organizational structure with four divisions having responsibility for 
administering tax law for a set of taxpayers with similar needs. By 
reorganizing in this manner, IRS sought to establish clearer lines of 
responsibility and accountability for improving service to taxpayers 
and resolving their problems. Through such improvements, IRS expected 
to better enable taxpayers to comply with the tax laws.  

Because many major reengineering efforts were to be led by the new 
divisions, it is too early to judge the impact that the reorganization 
has had in improving service. The widescale reorganization was 
accomplished with no serious disruption of recent filing seasons. The 
filing season for most individual taxpayers extends from January 1st 
to April 15th. It is during that time when most taxpayers file their 
returns, call IRS with questions, and make other contacts with IRS 
related to filing. To its credit, IRS was able to reorganize while 
managing the challenges associated with the sheer scope of filing 
season activities, including the year 2000 transition.  

New Budgeting and Planning System:  

To make decisions for fiscal year 2002 and subsequent year operations, 
IRS implemented a new strategic planning, budgeting, and performance 
management process during fiscal year 2000. The process begins, as 
outlined in figure 1, with the operating divisions preparing strategic 
assessments that describe significant trends, issues, and problems and 
identifies proposals for dealing with them. After receipt and review 
of the strategic assessments, the commissioner provides detailed 
guidance (step 2) to the operating divisions for developing their 
strategy and program plans (step 3). These plans are then incorporated 
(step 4) into an IRS-wide performance plan (which sets out measurable 
objectives such as the number of audits to be done). These plans are, 
in turn, incorporated into IRS's budget justification (which sets out 
its resource requests to Congress). The remaining steps (5 and 6) 
involve allocating resources across IRS divisions and programs and 
monitoring division adherence to the planning and budgeting decisions. 

Figure 1: IRS's Strategic Planning Process:  

[Refer to PDF for image: illustration]  

Step 1: Strategic Assessment.  

Step 2: Commissioner's Planning Guidance.  

Step 3: Strategy and Program Plan.  

Step 4: Performance Plan and Budget Justification.  

Step 5: Business Resource Allocation Plan.  

Step 6: Execute and Review Strategy, Programs, and Budgets.  

Source: GAO's review of IRS's planning documentation.  

[End of figure]  

This process provides IRS senior management with a means to reconcile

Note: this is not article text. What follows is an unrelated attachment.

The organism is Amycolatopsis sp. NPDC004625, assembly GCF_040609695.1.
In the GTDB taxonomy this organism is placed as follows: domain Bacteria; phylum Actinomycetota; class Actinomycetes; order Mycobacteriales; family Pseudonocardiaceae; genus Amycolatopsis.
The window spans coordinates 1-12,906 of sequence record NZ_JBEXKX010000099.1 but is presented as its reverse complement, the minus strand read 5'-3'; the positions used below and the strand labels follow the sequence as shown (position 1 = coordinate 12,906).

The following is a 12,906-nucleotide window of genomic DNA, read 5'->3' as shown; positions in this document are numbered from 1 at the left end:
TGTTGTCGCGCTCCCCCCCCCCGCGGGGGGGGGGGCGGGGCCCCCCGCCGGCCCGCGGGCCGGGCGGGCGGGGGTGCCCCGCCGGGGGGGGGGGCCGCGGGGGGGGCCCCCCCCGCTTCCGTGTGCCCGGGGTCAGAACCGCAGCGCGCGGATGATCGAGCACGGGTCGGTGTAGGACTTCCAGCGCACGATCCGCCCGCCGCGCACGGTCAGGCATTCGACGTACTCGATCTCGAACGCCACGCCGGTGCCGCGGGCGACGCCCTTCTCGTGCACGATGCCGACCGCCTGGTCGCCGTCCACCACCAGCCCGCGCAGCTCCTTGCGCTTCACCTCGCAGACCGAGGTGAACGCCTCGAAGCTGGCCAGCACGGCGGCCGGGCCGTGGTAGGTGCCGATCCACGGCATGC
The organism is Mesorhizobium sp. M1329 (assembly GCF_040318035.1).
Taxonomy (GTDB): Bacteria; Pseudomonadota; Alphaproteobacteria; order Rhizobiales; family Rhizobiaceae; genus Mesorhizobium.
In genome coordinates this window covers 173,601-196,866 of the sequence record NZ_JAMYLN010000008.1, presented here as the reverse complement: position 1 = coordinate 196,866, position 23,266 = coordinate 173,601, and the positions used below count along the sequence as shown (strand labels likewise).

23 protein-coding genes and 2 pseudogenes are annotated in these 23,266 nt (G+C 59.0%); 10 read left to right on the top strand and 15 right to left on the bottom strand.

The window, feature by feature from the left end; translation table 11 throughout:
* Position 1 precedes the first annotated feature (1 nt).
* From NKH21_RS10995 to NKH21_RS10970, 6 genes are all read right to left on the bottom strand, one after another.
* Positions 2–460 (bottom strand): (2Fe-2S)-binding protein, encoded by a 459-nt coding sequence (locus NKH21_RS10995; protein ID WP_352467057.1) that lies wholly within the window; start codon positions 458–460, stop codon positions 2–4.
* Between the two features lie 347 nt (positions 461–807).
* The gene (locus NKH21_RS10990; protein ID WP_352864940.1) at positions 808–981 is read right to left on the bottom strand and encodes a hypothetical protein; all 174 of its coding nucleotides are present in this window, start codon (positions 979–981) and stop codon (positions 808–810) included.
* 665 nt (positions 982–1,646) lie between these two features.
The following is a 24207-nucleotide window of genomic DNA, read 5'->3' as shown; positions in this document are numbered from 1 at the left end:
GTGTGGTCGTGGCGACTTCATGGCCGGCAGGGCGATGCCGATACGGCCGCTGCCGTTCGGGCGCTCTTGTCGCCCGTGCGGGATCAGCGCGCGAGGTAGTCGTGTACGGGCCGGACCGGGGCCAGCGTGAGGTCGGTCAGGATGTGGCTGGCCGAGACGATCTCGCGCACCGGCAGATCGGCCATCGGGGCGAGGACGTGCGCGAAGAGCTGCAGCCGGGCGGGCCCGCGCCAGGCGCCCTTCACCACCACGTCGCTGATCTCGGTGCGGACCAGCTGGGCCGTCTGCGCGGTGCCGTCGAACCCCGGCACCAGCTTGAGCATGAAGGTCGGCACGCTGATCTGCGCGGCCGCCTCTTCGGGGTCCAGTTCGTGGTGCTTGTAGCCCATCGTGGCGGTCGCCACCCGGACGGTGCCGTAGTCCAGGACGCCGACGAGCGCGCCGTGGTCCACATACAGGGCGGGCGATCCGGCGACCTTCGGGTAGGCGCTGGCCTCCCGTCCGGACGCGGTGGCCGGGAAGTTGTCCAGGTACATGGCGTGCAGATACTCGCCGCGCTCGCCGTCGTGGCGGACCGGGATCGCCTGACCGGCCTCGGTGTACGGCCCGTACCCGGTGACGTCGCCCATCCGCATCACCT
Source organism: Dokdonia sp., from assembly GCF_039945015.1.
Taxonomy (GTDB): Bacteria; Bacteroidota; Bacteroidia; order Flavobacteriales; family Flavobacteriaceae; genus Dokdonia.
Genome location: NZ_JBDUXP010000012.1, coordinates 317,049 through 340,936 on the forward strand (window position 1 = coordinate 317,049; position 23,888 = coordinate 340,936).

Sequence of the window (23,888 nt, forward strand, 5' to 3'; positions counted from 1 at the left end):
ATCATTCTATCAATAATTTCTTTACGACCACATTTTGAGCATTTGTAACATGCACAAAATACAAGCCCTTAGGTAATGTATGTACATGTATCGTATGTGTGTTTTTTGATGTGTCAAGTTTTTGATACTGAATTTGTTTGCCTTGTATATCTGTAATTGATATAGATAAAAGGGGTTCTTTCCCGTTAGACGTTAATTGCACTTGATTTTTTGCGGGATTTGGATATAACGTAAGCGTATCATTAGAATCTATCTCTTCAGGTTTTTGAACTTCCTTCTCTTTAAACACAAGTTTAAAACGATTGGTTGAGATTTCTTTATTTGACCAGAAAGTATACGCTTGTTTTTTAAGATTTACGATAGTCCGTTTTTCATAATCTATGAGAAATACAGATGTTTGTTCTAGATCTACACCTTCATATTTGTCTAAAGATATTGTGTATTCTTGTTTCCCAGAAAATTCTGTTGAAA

competing priorities with the realities of available resources. 
Through the use of this process in developing its budget request for 
fiscal year 2003, IRS identified a myriad of expected efficiency 
improvements, technological enhancements, labor-saving initiatives, 
and workload decreases that it projects will enable it to redirect 
about $158 million (about 2,300 staff positions) to higher-priority 
areas. This accounted for two out of every three additional staff that 
IRS believed was needed.  

New Employee Evaluation System	In February 2000, IRS implemented a 
new evaluation system for its managers and in October 2001 implemented 
a new evaluation system for front-line employees. These systems were 
developed to structurally align performance expectations for managers 
and employees with IRS's strategic goals. An employee evaluation 
system can be a powerful tool in helping an agency achieve its mission 
and ensuring employees at every level of the organization are working 
toward common ends. Evaluation systems should help employees 
understand their responsibilities and how their day-to-day work 
contributes toward meeting their agency's strategic goals as well as 
providing a mechanism for giving employees candid, specific feedback 
on how well they are meeting their rater's expectations. For agencies 
like the IRS that are undergoing a cultural change, the employee 
evaluation system helps reinforce behaviors and actions that support 
the agency's mission. IRS recognizes that it may take a while before 
the new evaluation systems achieves the intended results of balancing 
taxpayer needs while at the same time enforcing the tax laws. These 
expectations may appear to conflict so managers and employees may need 
time to better understand what the new performance expectations mean 
in terms of their daily work and which behaviors they should change in 
order to put IRS's new operational environment into practice.